Blockbuster: No concession to the recession
This year won’t be a blockbuster -- but it won’t be a horror story either.
That was the message today from video retailer Blockbuster Inc., which said its U.S. sales in stores open at least a year climbed 5.1% in the third quarter — the third straight advance. The Dallas-based chain, which will report its full quarterly results on Nov. 6, reaffirmed its 2008 forecast for adjusted earnings before interest, taxes, depreciation and amortization -- also known as cash flow -- of about $315 million.
“In the current economic environment to say, ‘We’re not lowering our numbers’ is an achievement,” said Jeffrey Logsdon, analyst at BMO Capital Markets, who rates Blockbuster “market perform.”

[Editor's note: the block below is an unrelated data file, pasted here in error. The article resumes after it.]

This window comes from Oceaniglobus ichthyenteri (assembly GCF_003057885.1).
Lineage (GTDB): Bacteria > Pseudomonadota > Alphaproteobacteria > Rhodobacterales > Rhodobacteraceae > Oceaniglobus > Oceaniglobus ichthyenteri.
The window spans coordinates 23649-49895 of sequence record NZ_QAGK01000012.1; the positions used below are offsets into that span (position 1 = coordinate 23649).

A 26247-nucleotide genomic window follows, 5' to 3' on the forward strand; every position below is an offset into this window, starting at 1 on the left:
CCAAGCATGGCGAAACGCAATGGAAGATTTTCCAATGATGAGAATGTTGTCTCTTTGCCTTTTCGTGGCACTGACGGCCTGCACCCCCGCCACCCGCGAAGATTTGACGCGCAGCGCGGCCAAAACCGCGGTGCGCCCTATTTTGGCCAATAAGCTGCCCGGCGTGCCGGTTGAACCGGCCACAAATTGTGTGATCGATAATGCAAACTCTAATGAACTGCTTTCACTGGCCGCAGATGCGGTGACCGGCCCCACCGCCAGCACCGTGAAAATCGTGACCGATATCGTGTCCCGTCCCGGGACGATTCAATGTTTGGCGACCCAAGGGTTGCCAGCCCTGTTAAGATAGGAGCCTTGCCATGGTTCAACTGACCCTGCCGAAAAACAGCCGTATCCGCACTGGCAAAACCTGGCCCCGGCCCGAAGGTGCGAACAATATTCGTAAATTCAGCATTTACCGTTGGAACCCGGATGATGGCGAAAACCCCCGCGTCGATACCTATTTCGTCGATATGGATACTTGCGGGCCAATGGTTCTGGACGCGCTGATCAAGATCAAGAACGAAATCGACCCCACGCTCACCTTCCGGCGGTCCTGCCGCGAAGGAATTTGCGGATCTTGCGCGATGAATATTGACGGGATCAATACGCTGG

Indeed, rival Netflix Inc. on Monday lowered this year’s expected subscriber growth for the second time this month, citing the troubled economy.
Blockbuster, which tried unsuccessfully last spring to acquire beaten-down electronics retailer Circuit City Stores Inc., has seen its shares plunge by two-thirds year-to-date. The stock bounced back a bit today, gaining 13 cents to $1.32 in NYSE trading -- in a firestorm market where the Dow fell 514 points.
Industrywide, the home video rental business is down 3% to 4% this year and sales are off 5%, Logsdon says, as consumers looking to trim their household expenses turn to cheaper DVD kiosk services such as Redbox, the Coinstar Inc.-McDonald’s Corp. joint venture.
Still, said analyst Michael Pachter of Wedbush Morgan Securities, “it’s very easy to substitute rental for movie tickets when times are tough.” Blockbuster thrived during the 1991-92 recession and again in 2001, noted Pachter, who rates the stock a “strong buy.”